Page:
Let’s cut to the chase: the Beverly Hills Cinemas are looking a little…porky these days. It’s hard not to notice the expanding waistline anymore, even for the sake of politeness. What I’m saying is, if the Beverly Hills Cinemas were a person, they’d need to take the Michelle Bridges challenge a few times to squeeze back into those trackpants.
But it wasn’t always this way. Back before the cinema was built, the suburb was known as Dumbleton, after a nearby farm. The opening of the Dumbleton train station in 1931 had opened up the suburb to the rest of Sydney in a way the previous public transport option – a coach service from Hurstville station – had not. Dumbleton’s first shop had only opened in 1908 (on the site of the present day Beverly Hills Hotel), so there wasn’t exactly a major reason to go there. Dumbleton residents hoped to change this in 1910, when a post office was opened within the existing store. It was like the proto-Westfield.
The Second World War brought military personnel to Dumbleton, further increasing its population and forcing it to come up with more shops to keep people entertained, but it’s kinda hard to make anything entertaining when your suburb’s name is Dumbleton.
In late 1938, plans began for a picture theatre along King Georges Road with a projected completion date of 1940. I suppose the Dumbletonians were hoping to emulate the success of the Savoy theatre in nearby Hurstville, but they still had the nagging problem of that name. An American cultural influence had been building in the outskirts of Sydney with the advent of cinema, so with an impending theatre and the belief that the USA would soon be joining the war effort, a move was made in 1940 to change the suburb’s name to the much more glamourous sounding Beverly Hills – Hollywood on the East Hills line. The Californian equivalent was home to famous movie stars, and with the completion of the St. James Theatre later that year, so would Dumbleton. The strip of palm trees down the centre of King Georges Road was added to complement the Hollywood theme in a move no one in the 1940s could have predicted would become so tacky by the present day.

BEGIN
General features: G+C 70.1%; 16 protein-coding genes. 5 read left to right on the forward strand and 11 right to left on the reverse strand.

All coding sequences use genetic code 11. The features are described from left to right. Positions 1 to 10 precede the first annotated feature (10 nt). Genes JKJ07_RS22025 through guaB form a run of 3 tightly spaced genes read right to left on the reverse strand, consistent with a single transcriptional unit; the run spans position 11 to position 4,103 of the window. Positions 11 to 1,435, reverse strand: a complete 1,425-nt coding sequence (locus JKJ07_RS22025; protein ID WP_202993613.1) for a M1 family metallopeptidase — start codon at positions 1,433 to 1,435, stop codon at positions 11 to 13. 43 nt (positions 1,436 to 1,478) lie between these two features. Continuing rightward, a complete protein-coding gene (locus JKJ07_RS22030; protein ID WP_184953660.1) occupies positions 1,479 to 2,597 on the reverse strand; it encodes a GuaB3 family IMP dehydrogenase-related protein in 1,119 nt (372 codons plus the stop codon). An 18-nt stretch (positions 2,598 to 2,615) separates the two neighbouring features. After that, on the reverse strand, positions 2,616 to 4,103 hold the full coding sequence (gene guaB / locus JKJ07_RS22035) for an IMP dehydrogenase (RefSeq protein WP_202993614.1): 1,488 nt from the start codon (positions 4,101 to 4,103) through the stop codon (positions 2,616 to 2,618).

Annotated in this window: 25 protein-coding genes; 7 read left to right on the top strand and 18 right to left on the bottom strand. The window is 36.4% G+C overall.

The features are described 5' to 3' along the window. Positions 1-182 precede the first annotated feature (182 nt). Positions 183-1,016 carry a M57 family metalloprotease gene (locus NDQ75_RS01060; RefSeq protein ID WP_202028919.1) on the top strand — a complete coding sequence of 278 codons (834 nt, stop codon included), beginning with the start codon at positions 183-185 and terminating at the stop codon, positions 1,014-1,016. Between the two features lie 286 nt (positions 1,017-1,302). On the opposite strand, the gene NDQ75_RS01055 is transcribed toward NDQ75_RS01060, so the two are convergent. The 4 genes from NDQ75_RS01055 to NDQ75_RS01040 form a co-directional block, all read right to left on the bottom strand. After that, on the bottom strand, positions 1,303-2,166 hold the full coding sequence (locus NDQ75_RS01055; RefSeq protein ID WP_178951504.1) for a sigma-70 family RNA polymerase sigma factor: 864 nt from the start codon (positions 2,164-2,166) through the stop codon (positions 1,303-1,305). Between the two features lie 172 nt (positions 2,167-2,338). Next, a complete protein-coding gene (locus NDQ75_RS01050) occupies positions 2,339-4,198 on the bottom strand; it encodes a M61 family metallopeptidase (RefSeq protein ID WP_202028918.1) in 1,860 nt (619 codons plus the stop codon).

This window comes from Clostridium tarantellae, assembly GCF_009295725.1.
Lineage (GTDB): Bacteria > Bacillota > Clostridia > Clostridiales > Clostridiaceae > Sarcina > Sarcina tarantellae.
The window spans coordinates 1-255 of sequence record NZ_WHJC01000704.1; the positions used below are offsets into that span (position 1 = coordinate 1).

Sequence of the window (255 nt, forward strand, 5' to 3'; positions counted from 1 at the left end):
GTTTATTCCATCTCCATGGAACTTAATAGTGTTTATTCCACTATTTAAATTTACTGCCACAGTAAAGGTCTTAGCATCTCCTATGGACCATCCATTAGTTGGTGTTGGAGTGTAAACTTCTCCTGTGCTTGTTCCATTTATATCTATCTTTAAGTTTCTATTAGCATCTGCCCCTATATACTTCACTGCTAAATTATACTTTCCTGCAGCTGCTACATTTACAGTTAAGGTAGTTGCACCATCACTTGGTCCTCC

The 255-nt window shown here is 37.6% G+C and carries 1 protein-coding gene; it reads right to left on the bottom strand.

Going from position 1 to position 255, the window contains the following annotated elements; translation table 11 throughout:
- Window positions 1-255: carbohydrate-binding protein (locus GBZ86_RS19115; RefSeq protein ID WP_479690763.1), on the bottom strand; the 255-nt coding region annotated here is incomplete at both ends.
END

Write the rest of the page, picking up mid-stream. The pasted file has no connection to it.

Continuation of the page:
The St. James Theatre entertained the residents of the growing suburb (even those older residents who had loudly complained about the name change) for decades until the 1970s, when the voracious Hoyts incorporated it into its suburban chain. By 1978, it had fallen into disrepair like many of its suburban cousins that had survived the mass demolition of such cinemas during the progressive 60s, and was showing only adult films. St. James indeed. I wasn’t able to locate a picture of the St. James back in the day, so if you’re able to help, let me know.
It was that year when developer Jim Tsagias bought the St. James, with plans to transform it into a function centre. Something changed his mind (perhaps the palm trees) and he decided to restore it as a cinema. In 1982 it was reopened as the one-screen Beverly Hills Cinema, and in 1988 it was converted to a twin.
And couldn’t you tell. For years, the bigger Cinema No. 1 would play host to the big budget blockbusters, while smaller, more intimate pictures or films late in their run were relegated to the tiny Cinema No. 2, which had been shoehorned in above the first. It was an awkward setup, but one that built a reputation as the cheapest cinema in Sydney (based on ticket prices, of course), and became one of the most popular family venues in the south west, especially when coupled with the nearby Beverly Hills Pizza Hut. Movies then all-you-can-eat pizza: it doesn’t get much more 90s than that.